The zoo was closed to the general public, to welcome families with autistic children or who are sensitive to loud sounds. Anita McDowell spent the day at the zoo with her grandson, Jaxon.
“Really good to be out and for him to be able to experience these things, without getting stared at from people that don’t understand autism,” she said. “He’s nonverbal and he doesn’t say actual words — he just communicates with different sounds. He’s interested in animals, so when he gets to see them in person and not on the TV, you can tell he’s very interested in it.”
Francesca Randle, a board member of Autism Society of the Quad Cities, said they wanted to make sure guests were comfortable while being at the Coal Valley zoo.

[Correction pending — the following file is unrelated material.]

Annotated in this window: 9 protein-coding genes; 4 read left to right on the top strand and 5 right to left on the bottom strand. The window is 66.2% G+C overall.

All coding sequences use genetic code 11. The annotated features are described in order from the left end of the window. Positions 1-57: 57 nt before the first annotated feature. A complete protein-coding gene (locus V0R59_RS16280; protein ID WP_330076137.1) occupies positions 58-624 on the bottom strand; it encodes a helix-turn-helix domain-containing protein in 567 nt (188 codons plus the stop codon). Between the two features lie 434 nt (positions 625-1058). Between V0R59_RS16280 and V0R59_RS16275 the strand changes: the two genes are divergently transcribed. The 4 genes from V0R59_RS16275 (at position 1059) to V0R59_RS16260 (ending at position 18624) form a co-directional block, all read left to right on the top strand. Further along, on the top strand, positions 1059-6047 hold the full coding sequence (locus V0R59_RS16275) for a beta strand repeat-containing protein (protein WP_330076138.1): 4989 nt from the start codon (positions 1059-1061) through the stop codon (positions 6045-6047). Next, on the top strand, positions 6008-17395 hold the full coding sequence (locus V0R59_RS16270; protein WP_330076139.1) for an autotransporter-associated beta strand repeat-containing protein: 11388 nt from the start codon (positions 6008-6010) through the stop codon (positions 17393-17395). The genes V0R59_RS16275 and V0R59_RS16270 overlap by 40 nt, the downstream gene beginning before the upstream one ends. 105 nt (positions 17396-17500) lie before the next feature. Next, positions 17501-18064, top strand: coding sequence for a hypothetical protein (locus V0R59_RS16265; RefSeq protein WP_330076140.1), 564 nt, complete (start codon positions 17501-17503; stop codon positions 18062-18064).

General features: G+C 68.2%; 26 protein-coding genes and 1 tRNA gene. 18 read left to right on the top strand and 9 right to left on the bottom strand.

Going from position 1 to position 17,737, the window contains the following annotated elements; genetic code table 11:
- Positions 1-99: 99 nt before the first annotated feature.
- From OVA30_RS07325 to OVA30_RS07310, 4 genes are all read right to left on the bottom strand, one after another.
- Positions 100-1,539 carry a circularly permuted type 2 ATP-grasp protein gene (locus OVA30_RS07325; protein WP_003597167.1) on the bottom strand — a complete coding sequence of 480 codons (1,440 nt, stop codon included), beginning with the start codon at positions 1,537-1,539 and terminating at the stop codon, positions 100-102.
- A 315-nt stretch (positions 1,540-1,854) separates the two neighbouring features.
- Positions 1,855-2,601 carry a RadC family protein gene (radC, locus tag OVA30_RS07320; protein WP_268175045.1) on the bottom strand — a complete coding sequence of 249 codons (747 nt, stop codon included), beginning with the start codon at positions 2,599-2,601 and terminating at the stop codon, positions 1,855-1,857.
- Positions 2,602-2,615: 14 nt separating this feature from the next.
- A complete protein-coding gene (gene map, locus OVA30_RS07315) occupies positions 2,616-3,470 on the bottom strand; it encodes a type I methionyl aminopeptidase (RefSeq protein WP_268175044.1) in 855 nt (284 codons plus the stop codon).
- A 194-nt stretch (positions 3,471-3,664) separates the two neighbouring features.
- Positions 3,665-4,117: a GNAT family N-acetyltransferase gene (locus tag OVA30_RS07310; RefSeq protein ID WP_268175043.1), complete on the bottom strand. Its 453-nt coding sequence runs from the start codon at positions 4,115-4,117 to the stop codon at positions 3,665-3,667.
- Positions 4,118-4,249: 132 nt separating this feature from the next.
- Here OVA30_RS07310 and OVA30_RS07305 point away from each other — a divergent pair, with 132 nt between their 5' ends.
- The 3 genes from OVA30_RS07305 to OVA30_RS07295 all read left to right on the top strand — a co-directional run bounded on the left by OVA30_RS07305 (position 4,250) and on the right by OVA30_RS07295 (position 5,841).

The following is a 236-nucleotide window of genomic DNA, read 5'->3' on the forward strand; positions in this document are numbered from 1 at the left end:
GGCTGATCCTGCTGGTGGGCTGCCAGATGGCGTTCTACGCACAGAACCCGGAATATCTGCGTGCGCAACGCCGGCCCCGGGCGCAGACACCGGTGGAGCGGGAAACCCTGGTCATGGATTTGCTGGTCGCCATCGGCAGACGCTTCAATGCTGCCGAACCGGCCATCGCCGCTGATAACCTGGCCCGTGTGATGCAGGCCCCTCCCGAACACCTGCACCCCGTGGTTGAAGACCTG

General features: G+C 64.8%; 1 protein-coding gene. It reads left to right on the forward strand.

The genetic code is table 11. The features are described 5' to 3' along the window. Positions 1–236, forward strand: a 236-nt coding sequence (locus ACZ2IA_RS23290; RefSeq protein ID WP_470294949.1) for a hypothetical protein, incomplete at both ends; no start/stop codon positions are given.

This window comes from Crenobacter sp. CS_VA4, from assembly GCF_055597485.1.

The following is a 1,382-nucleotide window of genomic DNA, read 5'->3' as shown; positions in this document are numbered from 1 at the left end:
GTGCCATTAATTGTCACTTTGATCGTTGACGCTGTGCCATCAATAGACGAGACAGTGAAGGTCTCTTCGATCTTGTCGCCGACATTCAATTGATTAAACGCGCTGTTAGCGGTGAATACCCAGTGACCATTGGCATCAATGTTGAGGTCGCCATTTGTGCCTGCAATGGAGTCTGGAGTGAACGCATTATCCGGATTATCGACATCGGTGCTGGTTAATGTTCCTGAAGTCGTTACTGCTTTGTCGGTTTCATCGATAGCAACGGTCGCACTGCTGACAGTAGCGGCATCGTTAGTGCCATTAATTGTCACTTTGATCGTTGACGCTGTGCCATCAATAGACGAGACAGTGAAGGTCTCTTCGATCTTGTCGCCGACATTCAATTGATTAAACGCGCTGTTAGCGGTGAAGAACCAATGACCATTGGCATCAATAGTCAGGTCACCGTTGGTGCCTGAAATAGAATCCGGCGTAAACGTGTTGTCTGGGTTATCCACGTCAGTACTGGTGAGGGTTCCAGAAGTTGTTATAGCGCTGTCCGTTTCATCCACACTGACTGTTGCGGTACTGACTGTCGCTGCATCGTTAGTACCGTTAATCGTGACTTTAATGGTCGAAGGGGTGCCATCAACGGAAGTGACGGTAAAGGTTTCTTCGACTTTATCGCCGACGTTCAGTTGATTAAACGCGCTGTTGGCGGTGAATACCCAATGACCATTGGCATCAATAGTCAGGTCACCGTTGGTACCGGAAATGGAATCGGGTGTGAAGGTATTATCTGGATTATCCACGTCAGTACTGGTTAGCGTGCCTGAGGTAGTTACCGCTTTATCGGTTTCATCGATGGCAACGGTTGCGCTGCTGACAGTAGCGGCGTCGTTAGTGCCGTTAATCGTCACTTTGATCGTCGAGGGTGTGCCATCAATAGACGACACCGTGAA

“Niabi has turned off the train whistle, so that some of our kiddos who might be more sensitive to sound can enjoy the train today,” she said. “It’s just a little bit more of a quieter day. There’s fewer people here out and about, so it’s a really exciting opportunity for our kiddos in the community with autism.”
Ashley Whitworth said she’s glad Niabi Zoo did something like this because she’s only seen this done in larger cities.
“It’s nice to have that option for kids to just get a little bit more overstimulated, and then also know there will be other families that are a little more accepting of children who are a little different,” she said. “So it’s kind of nice to be able to come and enjoy it, like they deserve.”